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From time-to-time LPLC is contacted by practitioners who are contemplating dabbling in interstate work. Taking on work in a new jurisdiction which is outside your usual area of expertise and experience, or which you don’t practice in regularly is high risk and may lead to a professional negligence claim.

Consider this scenario. Your long-established clients are retiring and permanently moving interstate to New South Wales to be near their family. They engage you to do the conveyancing of their property in Victoria, and you prepare the sale documents for an auction in a few weeks’ time. Everything goes well at the auction, and you now hold a validly signed and enforceable contract of sale of land. The deposit is held in the selling agent’s trust account.

You then receive a message from the client to say they have purchased a property on the New South Wales coast, they would like you to manage the conveyance and they have already emailed you a proposed contract of sale for you to review. You call the client and tell them you don’t usually do interstate work, but they are excited about their move and beautiful property on the water and really want you to help. They have negotiated a six-month settlement so they can travel before relocating. You find it too difficult to say no and accept the retainer.

You review the contract of sale of land and call the clients a few days later with your comments. Without experience in New South Wales property transactions, it is difficult for you to provide specific advice. In addition, you don’t provide the clients with comprehensive advice in writing, as you always do for Victorian property, because the standard advice letter you use only applies to the law in Victoria and is not relevant to this property. Everything appears to go well until you receive a land transfer duty assessment from Revenue NSW that includes penalty interest. You have not dealt with Revenue NSW before and expected duty to be payable at settlement in line with your experience in Victoria. You did not know that transfer duty in NSW must be paid by the purchaser within three months of signing a contract of sale. Given the six-month settlement period, the unpaid duty attracts interest for which the client is now liable. They look to you to recover this amount. (Note that in this scenario the penalty is relatively modest but some claims from an error when doing interstate work, such as missing a limitations date, result in substantial loss).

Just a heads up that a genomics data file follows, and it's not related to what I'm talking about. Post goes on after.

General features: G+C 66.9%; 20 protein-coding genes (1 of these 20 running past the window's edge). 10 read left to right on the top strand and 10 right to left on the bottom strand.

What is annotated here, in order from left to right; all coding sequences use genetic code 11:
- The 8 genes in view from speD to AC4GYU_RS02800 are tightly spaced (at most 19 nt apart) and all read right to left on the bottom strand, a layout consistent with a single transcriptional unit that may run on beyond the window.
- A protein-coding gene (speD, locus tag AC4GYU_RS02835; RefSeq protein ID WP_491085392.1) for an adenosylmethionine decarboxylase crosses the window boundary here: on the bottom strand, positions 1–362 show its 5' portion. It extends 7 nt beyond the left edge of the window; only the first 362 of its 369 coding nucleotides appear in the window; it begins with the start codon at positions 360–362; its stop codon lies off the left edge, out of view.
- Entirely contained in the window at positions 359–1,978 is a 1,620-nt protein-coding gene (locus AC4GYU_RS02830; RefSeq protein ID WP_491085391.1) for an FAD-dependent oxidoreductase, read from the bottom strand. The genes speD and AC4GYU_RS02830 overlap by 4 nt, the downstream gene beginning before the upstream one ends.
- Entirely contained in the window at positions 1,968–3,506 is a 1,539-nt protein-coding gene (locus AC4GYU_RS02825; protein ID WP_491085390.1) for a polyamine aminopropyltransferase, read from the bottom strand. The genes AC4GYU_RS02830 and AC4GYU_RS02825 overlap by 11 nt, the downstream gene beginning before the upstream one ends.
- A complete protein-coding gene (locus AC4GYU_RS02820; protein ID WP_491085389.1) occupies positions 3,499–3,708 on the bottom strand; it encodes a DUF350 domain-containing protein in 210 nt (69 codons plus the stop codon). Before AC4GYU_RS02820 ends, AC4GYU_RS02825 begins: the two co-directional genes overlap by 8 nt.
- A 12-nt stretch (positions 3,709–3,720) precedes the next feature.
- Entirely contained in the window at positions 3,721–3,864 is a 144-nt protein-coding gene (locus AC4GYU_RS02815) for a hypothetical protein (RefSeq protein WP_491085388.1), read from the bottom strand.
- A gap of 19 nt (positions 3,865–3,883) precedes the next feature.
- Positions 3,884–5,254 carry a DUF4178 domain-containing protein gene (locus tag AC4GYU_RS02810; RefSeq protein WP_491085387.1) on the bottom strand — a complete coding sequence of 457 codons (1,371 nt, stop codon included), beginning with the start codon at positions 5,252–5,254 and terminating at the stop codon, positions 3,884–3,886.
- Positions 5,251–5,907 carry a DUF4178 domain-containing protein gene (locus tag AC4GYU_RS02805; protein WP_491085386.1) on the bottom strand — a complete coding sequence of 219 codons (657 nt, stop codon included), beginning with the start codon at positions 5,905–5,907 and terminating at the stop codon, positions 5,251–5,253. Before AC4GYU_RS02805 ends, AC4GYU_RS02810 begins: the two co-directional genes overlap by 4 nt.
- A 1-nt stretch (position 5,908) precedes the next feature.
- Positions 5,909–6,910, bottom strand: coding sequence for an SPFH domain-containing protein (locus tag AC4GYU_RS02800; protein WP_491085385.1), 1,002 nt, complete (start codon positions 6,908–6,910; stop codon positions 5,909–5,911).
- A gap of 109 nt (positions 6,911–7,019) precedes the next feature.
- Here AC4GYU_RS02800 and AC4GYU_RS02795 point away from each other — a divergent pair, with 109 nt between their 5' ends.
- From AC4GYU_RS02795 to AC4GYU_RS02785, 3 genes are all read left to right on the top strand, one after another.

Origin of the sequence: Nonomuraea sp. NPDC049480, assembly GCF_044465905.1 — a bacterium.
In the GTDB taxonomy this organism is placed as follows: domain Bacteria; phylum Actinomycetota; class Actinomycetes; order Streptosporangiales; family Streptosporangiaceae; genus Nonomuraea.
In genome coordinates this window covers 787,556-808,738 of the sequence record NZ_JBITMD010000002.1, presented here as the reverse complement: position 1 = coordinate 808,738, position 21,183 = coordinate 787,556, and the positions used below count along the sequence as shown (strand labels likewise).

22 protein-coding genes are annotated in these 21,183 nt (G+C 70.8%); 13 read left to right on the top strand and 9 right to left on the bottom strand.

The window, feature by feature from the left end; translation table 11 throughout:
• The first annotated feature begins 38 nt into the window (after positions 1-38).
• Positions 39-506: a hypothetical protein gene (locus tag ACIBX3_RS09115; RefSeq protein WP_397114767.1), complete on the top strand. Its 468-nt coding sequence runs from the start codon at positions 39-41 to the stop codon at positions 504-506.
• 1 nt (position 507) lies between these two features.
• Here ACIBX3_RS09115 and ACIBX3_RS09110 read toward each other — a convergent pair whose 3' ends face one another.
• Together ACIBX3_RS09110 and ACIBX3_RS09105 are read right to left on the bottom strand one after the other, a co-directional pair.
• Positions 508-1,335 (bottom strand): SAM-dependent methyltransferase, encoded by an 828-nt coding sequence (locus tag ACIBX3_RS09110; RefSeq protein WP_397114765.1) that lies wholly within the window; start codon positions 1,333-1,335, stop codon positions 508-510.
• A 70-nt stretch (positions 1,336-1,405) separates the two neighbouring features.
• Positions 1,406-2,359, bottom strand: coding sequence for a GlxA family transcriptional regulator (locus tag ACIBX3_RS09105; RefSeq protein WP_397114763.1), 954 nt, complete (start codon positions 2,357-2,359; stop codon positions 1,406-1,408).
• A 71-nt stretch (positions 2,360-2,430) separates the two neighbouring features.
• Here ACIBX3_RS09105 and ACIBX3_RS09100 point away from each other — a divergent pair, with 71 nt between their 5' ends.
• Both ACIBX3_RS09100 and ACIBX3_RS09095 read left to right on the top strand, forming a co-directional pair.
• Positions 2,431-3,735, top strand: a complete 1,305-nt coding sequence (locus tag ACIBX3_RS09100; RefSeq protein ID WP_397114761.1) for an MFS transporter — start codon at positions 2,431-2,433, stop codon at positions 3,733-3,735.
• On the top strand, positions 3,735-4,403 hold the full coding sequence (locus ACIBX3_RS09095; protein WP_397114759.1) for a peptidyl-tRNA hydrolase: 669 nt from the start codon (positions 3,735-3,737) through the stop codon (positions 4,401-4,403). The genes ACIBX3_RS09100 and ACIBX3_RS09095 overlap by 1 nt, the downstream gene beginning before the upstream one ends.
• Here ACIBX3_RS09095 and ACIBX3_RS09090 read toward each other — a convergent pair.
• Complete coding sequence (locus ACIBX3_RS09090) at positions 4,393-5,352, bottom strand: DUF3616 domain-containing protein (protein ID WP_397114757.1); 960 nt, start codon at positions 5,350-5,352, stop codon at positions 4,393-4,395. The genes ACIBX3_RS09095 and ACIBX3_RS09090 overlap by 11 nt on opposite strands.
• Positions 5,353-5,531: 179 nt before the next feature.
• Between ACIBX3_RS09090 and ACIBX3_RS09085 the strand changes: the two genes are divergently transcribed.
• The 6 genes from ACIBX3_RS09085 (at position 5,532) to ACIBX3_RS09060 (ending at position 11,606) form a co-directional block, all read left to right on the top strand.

Never assume that your knowledge and experience in a particular practice area in Victoria will automatically give you the expertise in the same area in another State. Each jurisdiction is unique with different legislation, procedural rules, time limits and case law, and you must be fully across the detail and nuances to provide accurate advice to clients and meet your professional obligations. You cannot provide appropriate warnings, raise risks and be proactive if you don’t have the in-depth knowledge and experience to foresee potential issues. This can’t be learned ‘on the run’ and requires building expertise and experience over time in a planned and strategic way before taking on the work.

If you are asked to dabble in work in a different jurisdiction, it is important to be direct with the client and tell them that you cannot accept their instructions, but can help find an interstate practitioner who can and has the expertise to do this work.